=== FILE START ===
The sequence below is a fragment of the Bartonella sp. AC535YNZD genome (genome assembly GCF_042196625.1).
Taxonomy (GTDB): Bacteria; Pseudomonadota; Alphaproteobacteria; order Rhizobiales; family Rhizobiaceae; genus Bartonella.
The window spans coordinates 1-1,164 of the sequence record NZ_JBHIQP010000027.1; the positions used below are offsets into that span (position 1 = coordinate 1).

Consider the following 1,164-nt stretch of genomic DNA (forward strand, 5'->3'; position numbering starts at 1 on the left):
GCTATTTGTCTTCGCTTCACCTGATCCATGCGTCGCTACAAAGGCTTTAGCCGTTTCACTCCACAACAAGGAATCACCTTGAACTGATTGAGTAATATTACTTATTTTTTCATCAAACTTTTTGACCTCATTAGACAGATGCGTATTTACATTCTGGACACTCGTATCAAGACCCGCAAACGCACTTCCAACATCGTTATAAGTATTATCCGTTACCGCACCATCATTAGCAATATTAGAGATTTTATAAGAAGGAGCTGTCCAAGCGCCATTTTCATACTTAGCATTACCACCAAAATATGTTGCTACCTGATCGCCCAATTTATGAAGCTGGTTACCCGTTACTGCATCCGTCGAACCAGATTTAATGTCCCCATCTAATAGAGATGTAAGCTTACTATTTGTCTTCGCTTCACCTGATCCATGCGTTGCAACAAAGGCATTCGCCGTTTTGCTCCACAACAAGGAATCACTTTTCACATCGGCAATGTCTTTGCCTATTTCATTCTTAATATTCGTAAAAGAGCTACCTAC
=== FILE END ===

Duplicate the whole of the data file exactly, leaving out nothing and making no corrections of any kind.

The sequence below is a fragment of the Bartonella sp. AC535YNZD genome (genome assembly GCF_042196625.1).
Taxonomy (GTDB): Bacteria; Pseudomonadota; Alphaproteobacteria; order Rhizobiales; family Rhizobiaceae; genus Bartonella.
The window spans coordinates 1-1,164 of the sequence record NZ_JBHIQP010000027.1; the positions used below are offsets into that span (position 1 = coordinate 1).

Consider the following 1,164-nt stretch of genomic DNA (forward strand, 5'->3'; position numbering starts at 1 on the left):
GCTATTTGTCTTCGCTTCACCTGATCCATGCGTCGCTACAAAGGCTTTAGCCGTTTCACTCCACAACAAGGAATCACCTTGAACTGATTGAGTAATATTACTTATTTTTTCATCAAACTTTTTGACCTCATTAGACAGATGCGTATTTACATTCTGGACACTCGTATCAAGACCCGCAAACGCACTTCCAACATCGTTATAAGTATTATCCGTTACCGCACCATCATTAGCAATATTAGAGATTTTATAAGAAGGAGCTGTCCAAGCGCCATTTTCATACTTAGCATTACCACCAAAATATGTTGCTACCTGATCGCCCAATTTATGAAGCTGGTTACCCGTTACTGCATCCGTCGAACCAGATTTAATGTCCCCATCTAATAGAGATGTAAGCTTACTATTTGTCTTCGCTTCACCTGATCCATGCGTTGCAACAAAGGCATTCGCCGTTTTGCTCCACAACAAGGAATCACTTTTCACATCGGCAATGTCTTTGCCTATTTCATTCTTAATATTCGTAAAAGAGCTACCTAC